"London-based singer-songwriter Robbie Boyd has released a sophomore album and it’s quite the gem. 'Break the Chain', released in June 2017, continues the journey of self-discovery that began on debut album 'So Called Man' but with greater conviction. The Passenger-esque vocal and soulful sound is still present but there’s now a greater sense of self-worth and optimism from the folk-pop chanteur. If you’ve attended a Robbie Boyd gig in recent months, you will have noticed this change.
Lovingly crafted and carefully assembled, the concept album is a satisfying collection of folk goodness. The album captures Boyd’s transformation, like a butterfly emerging from its chrysalis, via an exploration of the highs and lows of love and relationships. Presented in a mix of toe-tapping anthems, sensitive ballads and his notorious sing-along refrains, this is Robbie’s most raw and real collection of songs to date.
Over the course of the ten tracks, we’re taken on a captivating journey through an introspective and thoughtful chronological narrative. The album title, 'Break the Chain'¸ is a fitting choice. It's about standing up for yourself and breaking free from ill behaviours/character traits that can hinder your personal growth. As Boyd himself sings on track "Tender Man", ‘there’ll be no more running from who I am’. The songs are beautifully crafted, decorated with gorgeous melodies and thought-provoking lyrics.
The first song on the album and recently playlisted on BBC Radio 2, "Wondering", is a nice opener. It acknowledges that you can’t force people to stay in your life if they’re not ready to. That you have to move on and be open to new possibilities if you’re to ‘find [your] everglow’. "All I Can Do" is the surprise of the album. The opening bars are a thunderous rumble of electric guitar and drums that brings a 90s-era rock edge to what is largely an ‘easy-listening’ heartfelt album. "Round the Sun" seems to be an epiphany-moment song and it brings to mind the idea that everyone you meet plays a piece in the puzzle of your life. Sometimes you have to let go of the negative people in order to make room for something better. "In My Eyes" expresses how hard relationships can be and the confusion of them. ‘I know me and you know you, so why do we keep resisting?’ It’s Boyd laying all of his cards on the table and tenderly captures that make-or-break moment of a relationship. You’re left with a sense of longing.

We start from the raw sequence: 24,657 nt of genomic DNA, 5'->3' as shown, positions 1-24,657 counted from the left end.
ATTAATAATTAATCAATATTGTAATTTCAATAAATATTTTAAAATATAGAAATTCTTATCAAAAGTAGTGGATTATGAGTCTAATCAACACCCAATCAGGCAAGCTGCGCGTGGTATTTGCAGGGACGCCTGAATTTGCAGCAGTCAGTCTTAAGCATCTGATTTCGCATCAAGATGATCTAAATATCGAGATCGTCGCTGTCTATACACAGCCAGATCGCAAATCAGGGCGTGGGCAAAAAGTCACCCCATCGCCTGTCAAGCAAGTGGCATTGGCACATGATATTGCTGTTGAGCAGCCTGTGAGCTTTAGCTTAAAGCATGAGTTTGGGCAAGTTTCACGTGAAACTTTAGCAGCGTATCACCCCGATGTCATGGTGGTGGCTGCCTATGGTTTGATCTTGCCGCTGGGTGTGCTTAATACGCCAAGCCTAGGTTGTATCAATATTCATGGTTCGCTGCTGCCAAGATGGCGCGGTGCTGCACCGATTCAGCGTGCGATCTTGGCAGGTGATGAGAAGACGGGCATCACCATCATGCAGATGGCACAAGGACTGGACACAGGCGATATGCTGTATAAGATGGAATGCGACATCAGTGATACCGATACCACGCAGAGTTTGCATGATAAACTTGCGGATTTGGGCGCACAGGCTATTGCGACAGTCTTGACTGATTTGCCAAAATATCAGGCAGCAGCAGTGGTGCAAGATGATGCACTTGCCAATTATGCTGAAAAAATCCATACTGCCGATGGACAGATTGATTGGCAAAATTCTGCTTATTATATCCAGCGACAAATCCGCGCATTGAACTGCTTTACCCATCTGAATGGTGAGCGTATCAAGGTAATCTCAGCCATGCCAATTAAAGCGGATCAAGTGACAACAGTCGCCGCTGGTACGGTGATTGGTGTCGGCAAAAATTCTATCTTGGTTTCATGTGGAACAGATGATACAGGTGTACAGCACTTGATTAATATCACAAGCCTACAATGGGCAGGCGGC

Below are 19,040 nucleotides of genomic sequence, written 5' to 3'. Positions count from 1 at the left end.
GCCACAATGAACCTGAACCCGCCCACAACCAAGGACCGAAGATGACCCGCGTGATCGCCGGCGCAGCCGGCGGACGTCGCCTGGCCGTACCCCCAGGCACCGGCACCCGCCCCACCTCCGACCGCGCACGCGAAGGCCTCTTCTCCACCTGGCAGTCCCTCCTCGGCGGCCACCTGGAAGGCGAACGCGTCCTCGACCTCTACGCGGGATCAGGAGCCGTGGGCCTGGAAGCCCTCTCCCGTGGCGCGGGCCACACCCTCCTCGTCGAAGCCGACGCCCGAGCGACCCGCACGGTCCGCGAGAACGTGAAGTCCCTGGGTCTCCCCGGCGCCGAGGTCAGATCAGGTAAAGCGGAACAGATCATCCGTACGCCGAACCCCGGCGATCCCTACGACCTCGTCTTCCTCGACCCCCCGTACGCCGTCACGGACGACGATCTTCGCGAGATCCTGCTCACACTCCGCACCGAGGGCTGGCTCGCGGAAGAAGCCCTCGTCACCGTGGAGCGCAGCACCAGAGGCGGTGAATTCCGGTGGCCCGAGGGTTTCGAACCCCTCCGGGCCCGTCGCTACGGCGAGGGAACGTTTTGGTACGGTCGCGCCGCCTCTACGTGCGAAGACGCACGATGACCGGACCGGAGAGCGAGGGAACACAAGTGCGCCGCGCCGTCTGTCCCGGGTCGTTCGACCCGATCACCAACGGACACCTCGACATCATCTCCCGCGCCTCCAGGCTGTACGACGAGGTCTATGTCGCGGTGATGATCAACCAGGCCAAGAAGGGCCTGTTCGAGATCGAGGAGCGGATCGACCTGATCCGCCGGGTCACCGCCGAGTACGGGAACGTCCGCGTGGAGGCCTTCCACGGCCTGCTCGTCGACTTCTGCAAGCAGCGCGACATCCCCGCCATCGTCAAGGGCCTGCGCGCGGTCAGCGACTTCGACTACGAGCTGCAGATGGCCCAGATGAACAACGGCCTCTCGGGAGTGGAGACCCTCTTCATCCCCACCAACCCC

The standout track (and debut single from the album), "Hey Girl" is a delightfully uplifting anthem that talks about being true to yourself. It’s an instantly loveable and catchy pop song, free from pretence and full of joy. ‘There’s beauty in your grace, don’t let it go to waste. Defeat your fears’. "Take it Slow" is a dazzling paradox with it’s rousing chorus that has a hint of Mumford & Sons. I first heard it last autumn at the Borderline in London when it was performed a week after it had been written. It was impressive then as it is now. Boyd’s sensitive nature is confirmed on "Tender Man". The lyrics applicable to humankind in the current climate of fear, not just the self. 'I understand that we've all been hurt. Why do we keep hurting each other with words?’ "The Way You Move" is a sweet ballad infused with rich texture. It’s a grower and leaves you with a warm fuzziness like sunshine on your face. ‘There’s no coincidence in this life. If you look close, you’ll get the most beautiful moments you’ve ever known’.
The jewel in the crown is "Pictures". Boyd now understands who he is and is 'letting go of the chains I wrapped myself in from the past'. He’s going back to the person he was with a new take on life. ‘There’ll be no more giving my power away to anyone who makes me lesser than the whole I am’.
The finale to the album, "Who's Standing in Your Way?" is a stirring number with its upbeat call-and-reply chorus of ‘who’s standing, who’s standing, who’s standing in your way’? Only us. Only we're gona break the chain!' - Indeed. Anything is possible. Go Robbie!
Verdict: Thought-provoking. Optimistic. Wonderful."
Read the review on subba-cultcha.com